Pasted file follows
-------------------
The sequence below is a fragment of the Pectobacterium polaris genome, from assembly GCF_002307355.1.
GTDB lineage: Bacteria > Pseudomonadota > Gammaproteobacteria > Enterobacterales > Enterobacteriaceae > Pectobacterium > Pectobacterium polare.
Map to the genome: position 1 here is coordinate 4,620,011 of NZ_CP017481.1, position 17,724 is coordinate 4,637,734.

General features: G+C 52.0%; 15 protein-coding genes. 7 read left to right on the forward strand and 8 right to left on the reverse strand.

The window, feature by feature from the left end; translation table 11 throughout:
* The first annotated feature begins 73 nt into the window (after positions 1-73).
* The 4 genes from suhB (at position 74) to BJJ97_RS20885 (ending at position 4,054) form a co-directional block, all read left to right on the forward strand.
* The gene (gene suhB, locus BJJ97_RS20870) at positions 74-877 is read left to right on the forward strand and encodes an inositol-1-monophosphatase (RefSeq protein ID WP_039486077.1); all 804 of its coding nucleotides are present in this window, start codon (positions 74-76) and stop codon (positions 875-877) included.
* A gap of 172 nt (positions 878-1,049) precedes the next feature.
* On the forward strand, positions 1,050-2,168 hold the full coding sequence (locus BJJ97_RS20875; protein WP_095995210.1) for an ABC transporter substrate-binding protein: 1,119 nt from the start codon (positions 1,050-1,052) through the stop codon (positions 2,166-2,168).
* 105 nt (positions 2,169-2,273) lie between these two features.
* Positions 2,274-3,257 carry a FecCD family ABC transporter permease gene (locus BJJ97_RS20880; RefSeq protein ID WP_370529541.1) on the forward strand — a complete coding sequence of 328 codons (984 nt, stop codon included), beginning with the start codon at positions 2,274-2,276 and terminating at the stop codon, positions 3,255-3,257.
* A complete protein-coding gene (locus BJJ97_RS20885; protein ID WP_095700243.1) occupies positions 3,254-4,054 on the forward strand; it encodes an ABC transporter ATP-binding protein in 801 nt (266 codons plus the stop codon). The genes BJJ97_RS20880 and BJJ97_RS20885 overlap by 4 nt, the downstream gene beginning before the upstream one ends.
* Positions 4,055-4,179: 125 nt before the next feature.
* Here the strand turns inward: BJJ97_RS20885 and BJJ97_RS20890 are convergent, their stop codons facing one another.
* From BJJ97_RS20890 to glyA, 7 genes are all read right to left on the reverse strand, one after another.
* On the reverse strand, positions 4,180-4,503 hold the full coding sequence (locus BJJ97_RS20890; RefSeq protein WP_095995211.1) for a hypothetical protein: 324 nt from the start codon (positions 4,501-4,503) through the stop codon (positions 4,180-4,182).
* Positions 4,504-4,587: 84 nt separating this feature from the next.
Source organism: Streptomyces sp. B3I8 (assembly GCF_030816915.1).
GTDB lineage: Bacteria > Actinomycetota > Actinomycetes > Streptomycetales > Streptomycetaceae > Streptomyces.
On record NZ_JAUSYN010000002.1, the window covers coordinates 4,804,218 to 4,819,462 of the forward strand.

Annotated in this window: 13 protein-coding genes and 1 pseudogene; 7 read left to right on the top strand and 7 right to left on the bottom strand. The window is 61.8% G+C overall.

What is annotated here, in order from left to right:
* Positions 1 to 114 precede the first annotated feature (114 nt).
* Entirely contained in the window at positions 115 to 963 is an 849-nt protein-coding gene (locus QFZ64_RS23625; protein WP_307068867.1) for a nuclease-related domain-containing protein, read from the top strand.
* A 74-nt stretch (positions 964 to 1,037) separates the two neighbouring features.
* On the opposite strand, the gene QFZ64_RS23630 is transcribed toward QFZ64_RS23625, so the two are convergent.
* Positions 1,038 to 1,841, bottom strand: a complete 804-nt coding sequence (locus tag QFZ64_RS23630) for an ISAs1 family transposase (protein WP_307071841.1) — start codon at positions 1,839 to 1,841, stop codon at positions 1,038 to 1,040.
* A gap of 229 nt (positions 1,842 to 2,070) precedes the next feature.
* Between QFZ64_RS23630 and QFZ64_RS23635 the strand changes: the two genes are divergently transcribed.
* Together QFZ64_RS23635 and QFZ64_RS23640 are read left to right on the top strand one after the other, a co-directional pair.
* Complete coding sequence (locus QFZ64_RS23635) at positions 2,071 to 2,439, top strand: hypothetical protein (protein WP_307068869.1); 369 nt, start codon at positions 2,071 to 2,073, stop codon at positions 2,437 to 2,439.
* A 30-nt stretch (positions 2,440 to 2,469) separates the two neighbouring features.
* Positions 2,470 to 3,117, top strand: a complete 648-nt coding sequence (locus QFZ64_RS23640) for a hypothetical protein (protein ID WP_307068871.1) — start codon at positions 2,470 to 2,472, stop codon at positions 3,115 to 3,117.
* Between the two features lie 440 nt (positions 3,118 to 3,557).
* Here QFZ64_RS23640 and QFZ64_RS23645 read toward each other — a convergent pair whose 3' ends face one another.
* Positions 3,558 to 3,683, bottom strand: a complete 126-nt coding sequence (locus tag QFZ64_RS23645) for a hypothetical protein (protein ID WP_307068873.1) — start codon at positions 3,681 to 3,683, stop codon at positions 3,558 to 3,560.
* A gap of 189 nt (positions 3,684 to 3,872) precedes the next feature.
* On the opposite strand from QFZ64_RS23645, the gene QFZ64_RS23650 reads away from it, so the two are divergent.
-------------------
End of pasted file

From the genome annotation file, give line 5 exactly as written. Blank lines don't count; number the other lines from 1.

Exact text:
The window, feature by feature from the left end; translation table 11 throughout: